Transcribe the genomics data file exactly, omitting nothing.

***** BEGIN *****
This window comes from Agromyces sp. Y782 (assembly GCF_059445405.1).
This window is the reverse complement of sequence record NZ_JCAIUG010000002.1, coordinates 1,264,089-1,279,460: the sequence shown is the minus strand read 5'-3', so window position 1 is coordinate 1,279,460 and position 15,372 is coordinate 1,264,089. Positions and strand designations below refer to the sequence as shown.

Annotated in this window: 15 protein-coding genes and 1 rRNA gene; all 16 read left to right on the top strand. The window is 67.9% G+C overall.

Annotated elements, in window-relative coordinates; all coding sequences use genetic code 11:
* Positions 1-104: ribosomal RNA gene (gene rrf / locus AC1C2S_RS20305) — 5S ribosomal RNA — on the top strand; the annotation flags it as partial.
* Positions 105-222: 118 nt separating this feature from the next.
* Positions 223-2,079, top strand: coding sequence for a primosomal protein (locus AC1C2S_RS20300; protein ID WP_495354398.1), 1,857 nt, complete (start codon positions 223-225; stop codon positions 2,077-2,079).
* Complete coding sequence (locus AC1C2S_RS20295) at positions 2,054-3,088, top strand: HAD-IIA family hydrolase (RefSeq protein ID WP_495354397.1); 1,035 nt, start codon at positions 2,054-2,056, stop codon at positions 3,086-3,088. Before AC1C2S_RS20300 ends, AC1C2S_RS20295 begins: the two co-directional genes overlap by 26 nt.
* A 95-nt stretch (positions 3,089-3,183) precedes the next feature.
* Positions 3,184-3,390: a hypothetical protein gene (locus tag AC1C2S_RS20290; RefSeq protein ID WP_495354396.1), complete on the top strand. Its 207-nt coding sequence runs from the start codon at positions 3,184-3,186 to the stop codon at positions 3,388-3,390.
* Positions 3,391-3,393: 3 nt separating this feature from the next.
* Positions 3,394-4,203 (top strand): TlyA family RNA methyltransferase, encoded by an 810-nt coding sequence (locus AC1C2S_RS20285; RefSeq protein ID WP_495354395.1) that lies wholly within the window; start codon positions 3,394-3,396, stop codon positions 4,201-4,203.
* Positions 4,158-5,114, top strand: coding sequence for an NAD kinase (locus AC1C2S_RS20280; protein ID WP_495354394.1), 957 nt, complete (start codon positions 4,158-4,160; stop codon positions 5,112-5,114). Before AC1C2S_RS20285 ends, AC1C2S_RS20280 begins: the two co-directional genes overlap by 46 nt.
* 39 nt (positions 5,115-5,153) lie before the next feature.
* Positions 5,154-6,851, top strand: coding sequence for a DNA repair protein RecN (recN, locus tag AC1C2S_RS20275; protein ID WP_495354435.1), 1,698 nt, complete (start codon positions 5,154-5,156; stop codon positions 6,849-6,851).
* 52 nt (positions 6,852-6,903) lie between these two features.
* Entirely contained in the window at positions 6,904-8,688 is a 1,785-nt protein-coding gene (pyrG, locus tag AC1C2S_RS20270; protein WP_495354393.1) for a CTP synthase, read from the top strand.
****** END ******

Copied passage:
This window comes from Agromyces sp. Y782 (assembly GCF_059445405.1).
This window is the reverse complement of sequence record NZ_JCAIUG010000002.1, coordinates 1,264,089-1,279,460: the sequence shown is the minus strand read 5'-3', so window position 1 is coordinate 1,279,460 and position 15,372 is coordinate 1,264,089. Positions and strand designations below refer to the sequence as shown.

Annotated in this window: 15 protein-coding genes and 1 rRNA gene; all 16 read left to right on the top strand. The window is 67.9% G+C overall.

Annotated elements, in window-relative coordinates; all coding sequences use genetic code 11:
* Positions 1-104: ribosomal RNA gene (gene rrf / locus AC1C2S_RS20305) — 5S ribosomal RNA — on the top strand; the annotation flags it as partial.
* Positions 105-222: 118 nt separating this feature from the next.
* Positions 223-2,079, top strand: coding sequence for a primosomal protein (locus AC1C2S_RS20300; protein ID WP_495354398.1), 1,857 nt, complete (start codon positions 223-225; stop codon positions 2,077-2,079).
* Complete coding sequence (locus AC1C2S_RS20295) at positions 2,054-3,088, top strand: HAD-IIA family hydrolase (RefSeq protein ID WP_495354397.1); 1,035 nt, start codon at positions 2,054-2,056, stop codon at positions 3,086-3,088. Before AC1C2S_RS20300 ends, AC1C2S_RS20295 begins: the two co-directional genes overlap by 26 nt.
* A 95-nt stretch (positions 3,089-3,183) precedes the next feature.
* Positions 3,184-3,390: a hypothetical protein gene (locus tag AC1C2S_RS20290; RefSeq protein ID WP_495354396.1), complete on the top strand. Its 207-nt coding sequence runs from the start codon at positions 3,184-3,186 to the stop codon at positions 3,388-3,390.
* Positions 3,391-3,393: 3 nt separating this feature from the next.
* Positions 3,394-4,203 (top strand): TlyA family RNA methyltransferase, encoded by an 810-nt coding sequence (locus AC1C2S_RS20285; RefSeq protein ID WP_495354395.1) that lies wholly within the window; start codon positions 3,394-3,396, stop codon positions 4,201-4,203.
* Positions 4,158-5,114, top strand: coding sequence for an NAD kinase (locus AC1C2S_RS20280; protein ID WP_495354394.1), 957 nt, complete (start codon positions 4,158-4,160; stop codon positions 5,112-5,114). Before AC1C2S_RS20285 ends, AC1C2S_RS20280 begins: the two co-directional genes overlap by 46 nt.
* 39 nt (positions 5,115-5,153) lie before the next feature.
* Positions 5,154-6,851, top strand: coding sequence for a DNA repair protein RecN (recN, locus tag AC1C2S_RS20275; protein ID WP_495354435.1), 1,698 nt, complete (start codon positions 5,154-5,156; stop codon positions 6,849-6,851).
* 52 nt (positions 6,852-6,903) lie between these two features.
* Entirely contained in the window at positions 6,904-8,688 is a 1,785-nt protein-coding gene (pyrG, locus tag AC1C2S_RS20270; protein WP_495354393.1) for a CTP synthase, read from the top strand.